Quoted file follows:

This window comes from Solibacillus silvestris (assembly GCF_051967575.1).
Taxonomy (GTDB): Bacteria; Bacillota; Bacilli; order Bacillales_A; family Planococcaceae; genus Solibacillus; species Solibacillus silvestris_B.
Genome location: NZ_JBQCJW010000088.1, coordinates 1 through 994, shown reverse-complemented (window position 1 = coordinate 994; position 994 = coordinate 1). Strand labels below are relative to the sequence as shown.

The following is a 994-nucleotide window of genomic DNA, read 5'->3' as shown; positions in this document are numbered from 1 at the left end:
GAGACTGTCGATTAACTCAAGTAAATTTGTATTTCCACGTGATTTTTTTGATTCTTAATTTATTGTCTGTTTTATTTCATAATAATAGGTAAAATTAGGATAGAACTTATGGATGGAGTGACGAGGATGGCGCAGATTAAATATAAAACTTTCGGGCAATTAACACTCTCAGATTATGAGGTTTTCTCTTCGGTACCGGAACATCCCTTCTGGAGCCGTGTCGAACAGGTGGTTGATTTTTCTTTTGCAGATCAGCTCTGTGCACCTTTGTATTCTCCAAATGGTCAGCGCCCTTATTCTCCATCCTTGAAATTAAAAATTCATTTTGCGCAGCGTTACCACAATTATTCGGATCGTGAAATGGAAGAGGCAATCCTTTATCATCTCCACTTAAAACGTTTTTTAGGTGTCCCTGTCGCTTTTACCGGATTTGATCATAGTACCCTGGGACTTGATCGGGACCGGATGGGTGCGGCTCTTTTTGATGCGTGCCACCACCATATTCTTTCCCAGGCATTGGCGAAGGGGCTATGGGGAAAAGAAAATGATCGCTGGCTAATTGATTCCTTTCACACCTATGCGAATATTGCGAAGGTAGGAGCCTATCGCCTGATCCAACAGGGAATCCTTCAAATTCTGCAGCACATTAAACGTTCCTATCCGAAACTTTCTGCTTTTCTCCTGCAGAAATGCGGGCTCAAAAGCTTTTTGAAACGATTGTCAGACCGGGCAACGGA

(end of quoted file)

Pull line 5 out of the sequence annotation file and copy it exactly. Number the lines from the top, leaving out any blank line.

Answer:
GAGACTGTCGATTAACTCAAGTAAATTTGTATTTCCACGTGATTTTTTTGATTCTTAATTTATTGTCTGTTTTATTTCATAATAATAGGTAAAATTAGGATAGAACTTATGGATGGAGTGACGAGGATGGCGCAGATTAAATATAAAACTTTCGGGCAATTAACACTCTCAGATTATGAGGTTTTCTCTTCGGTACCGGAACATCCCTTCTGGAGCCGTGTCGAACAGGTGGTTGATTTTTCTTTTGCAGATCAGCTCTGTGCACCTTTGTATTCTCCAAATGGTCAGCGCCCTTATTCTCCATCCTTGAAATTAAAAATTCATTTTGCGCAGCGTTACCACAATTATTCGGATCGTGAAATGGAAGAGGCAATCCTTTATCATCTCCACTTAAAACGTTTTTTAGGTGTCCCTGTCGCTTTTACCGGATTTGATCATAGTACCCTGGGACTTGATCGGGACCGGATGGGTGCGGCTCTTTTTGATGCGTGCCACCACCATATTCTTTCCCAGGCATTGGCGAAGGGGCTATGGGGAAAAGAAAATGATCGCTGGCTAATTGATTCCTTTCACACCTATGCGAATATTGCGAAGGTAGGAGCCTATCGCCTGATCCAACAGGGAATCCTTCAAATTCTGCAGCACATTAAACGTTCCTATCCGAAACTTTCTGCTTTTCTCCTGCAGAAATGCGGGCTCAAAAGCTTTTTGAAACGATTGTCAGACCGGGCAACGGA